“Cabbage-stump-throwing night”- that’s what a New Haven newspaper dubbed Halloween in 1882. It was a time when ordinances seemed suspended and acts that would usually land people in jail were freely committed. In 1883, the neighborhood of Dixwell Avenue and Foote Street was turned into a “howling wilderness” and “cabbage stumps, turnips, bricks” were used as ammunition. The chaos extended to North Bank Street and it was reported that Mrs. Ann Corcoran was hit in the mouth. Boys would “break loose and start out for mischief”, carrying “portable articles” away, “swapping signs”, “unhinging gates” and “swatting unwary pedestrians with paper sacks of flour”. Over in Milford the Wepawaug River became a “receptacle for chicken coops, fences, …wagons”. In 1898 Yale students gathered up stray boards, shutters, gates and pieces of fence, which “blazed up into a bonfire” in the Temple Street neighborhood. The Yale Criminal Club was on hand to assist those arrested! 
In 1905 “bands of urchins grotesquely costumed paraded the streets in the center of the city” and “one plump youngsters wearing female disguise elicited roars of laughter wherever he appeared”. “Masqueraders locked arms and rushed up and down Chapel street yelling at the top of their voices”. “Torpedoes were exploded, gates reversed, doors bombarded and all manner of pranks played”. In 1910, Mr. and Mrs. Daniel Galligan of Elm Street had a party with friends. Tables were “decorated with lighted pumpkin heads, hobgoblins and flowers”. Dr. and Mrs. Devereaux went as Happy Hooligan and Yama Girl, Mr. and Mrs. Charles Hemmeler as ghosts and Mr. and Mrs. John McQuiggan as college sport and Spanish dancing girl. In 1915, Edward P. Judd’s store on Chapel Street was the place to get “clever novelties for table decorations, and favors for dance parties”. Societies such as the Scottish Caledonian Club, whose hall was located on State Street, would hold annual Halloween celebrations. 
“Duck and catch” (apple bobbing), burning nuts and ghost stories were popular at parties and games were played which foretold the future. Apples were peeled in one unbroken curl, the peel waved “slowly three times around the head” and dropped. “It ought to form something very like the first letter of the future bride’s or husband’s name”. An unmarried girl would walk into a dark room with a candle and was supposed to see her future husband in the mirror and unmarried men were blindfolded and told to choose from three dishes which indicated whether he would marry a spinster, widow or “die a poor, forlorn old bachelor”.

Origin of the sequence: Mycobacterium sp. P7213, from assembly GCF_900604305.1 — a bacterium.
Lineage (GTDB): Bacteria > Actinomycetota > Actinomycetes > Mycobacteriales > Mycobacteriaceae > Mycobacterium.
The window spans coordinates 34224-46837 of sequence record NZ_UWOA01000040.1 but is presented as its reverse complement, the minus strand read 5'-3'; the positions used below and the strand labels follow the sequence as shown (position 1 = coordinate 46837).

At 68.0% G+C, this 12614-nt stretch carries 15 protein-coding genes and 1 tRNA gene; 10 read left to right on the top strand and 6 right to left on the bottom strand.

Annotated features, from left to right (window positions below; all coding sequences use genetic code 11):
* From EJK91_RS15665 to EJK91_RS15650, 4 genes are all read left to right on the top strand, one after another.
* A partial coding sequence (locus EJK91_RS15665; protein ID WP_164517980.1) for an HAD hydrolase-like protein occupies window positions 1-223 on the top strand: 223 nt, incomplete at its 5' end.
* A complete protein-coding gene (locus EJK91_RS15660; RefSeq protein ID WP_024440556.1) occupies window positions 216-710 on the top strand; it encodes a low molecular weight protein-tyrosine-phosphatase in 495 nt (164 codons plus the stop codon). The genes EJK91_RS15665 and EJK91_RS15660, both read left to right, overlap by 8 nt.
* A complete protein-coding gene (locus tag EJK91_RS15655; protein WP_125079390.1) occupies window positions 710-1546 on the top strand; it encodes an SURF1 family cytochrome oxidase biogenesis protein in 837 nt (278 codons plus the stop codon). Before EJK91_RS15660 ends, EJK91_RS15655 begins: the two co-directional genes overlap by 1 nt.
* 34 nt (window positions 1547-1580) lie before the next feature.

In 1928, it was reported that Halloween was no longer a time when “anything went”. Less gates were stolen since they had been replaced with hedges and instead “motorists suffered the most” since air was let out of tires and “seats filled up with slightly decomposed vegetables”.
Halloween originates from the Celtic harvest holiday of Samhain. What is now November 1st was the beginning of winter and it was believed this was the time when “the souls of those who had died during the year traveled into the otherworld” and “the ghosts of the dead were able to mingle with the living”. Christians attempted to replace Samhain with All Saints day (All Hallows day) but this failed and All Hallows Eve, Hallowe’en still celebrated. Although Halloween was observed in some parts of colonial America, it was the influx of immigrants in the mid to late nineteenth century that helped increase the popularity of the holiday nationally. 
 “Various Matters”, The New Haven (Ct.) Evening Register, 1 November 1882, p. 1, Col. 7. Also, “Some Disagreeable “Fun”- “Hallowe’en Practices that Are just About Equal to Thefts”, New Haven (Ct.) Evening Register, 2 November 1896, p. 1, col. 4. Also, “The Rites of Hallowe’en- Some of the Pranks Played Throughout the World Tonight”, New Haven (Ct.) Evening Register, 31 October 1899, p. 10, col. 3. Also, “Brought up in Court- Some of the Disastrous Effects of Various Hallow E’en Celebrations”, The New Haven (Ct.) Evening Register, 1 November 1883, p. 4, col. 2. Also, “Milford”, New Haven (Ct.) Evening Register, 30 October 1899, p. 8, col. 5. Also, “Merry Hallowe’en Sport- College Freshmen Invoke the Spirits of Fire and the Law”, New Haven (Ct.) Evening Register, 1 November 1898, p. 5, col. 3.
 “Boys have fun on Hallowe’en- Indignant Householders kept busy running to Police Headquarters”, New Haven (Ct.) Evening Register, 1 November 1905, p. 1, col. 5. Also, “Social Notes”, New Haven (Ct.) Evening Register, 1 November 1910, p. 7, col. 1. Also, “Halloween Party Suggestions”, advertisement, New Haven(Ct.) Evening Register, 1 November 1915, p. 4, col. 4. Also, “Social News”, New Haven (Ct.) Evening Register, 28 October 1898, p. 7, col. 5.
 “The Game of “Duck and Catch””, New Haven (Ct.) Register, 31 October 1878, p. 4, col. 1. Also, “The Rites of Hallowe’en- some of the Pranks Played Throughout the World Tonight”, New Haven (Ct.) Evening Register, 31 October 1899, p. 10, col. 3.
 “City Emerges Safely from Halloween- Celebration Confines Itself Largely to Mild Pranks and Slight Inconvenience to Elders”, New Haven (Ct.) Evening Register, 1 November 1928, p. 24, col. 1.
 Jack Santino, “The Fantasy and Folklore of All Hallows”, The Library of Congress (www.loc.gov/folklife/halloween : accessed 24 October 2012), para. 1,2, 8, 10. Also, “Halloween”, History.com (www.history.com/topics/halloween : accessed 24 October 2012).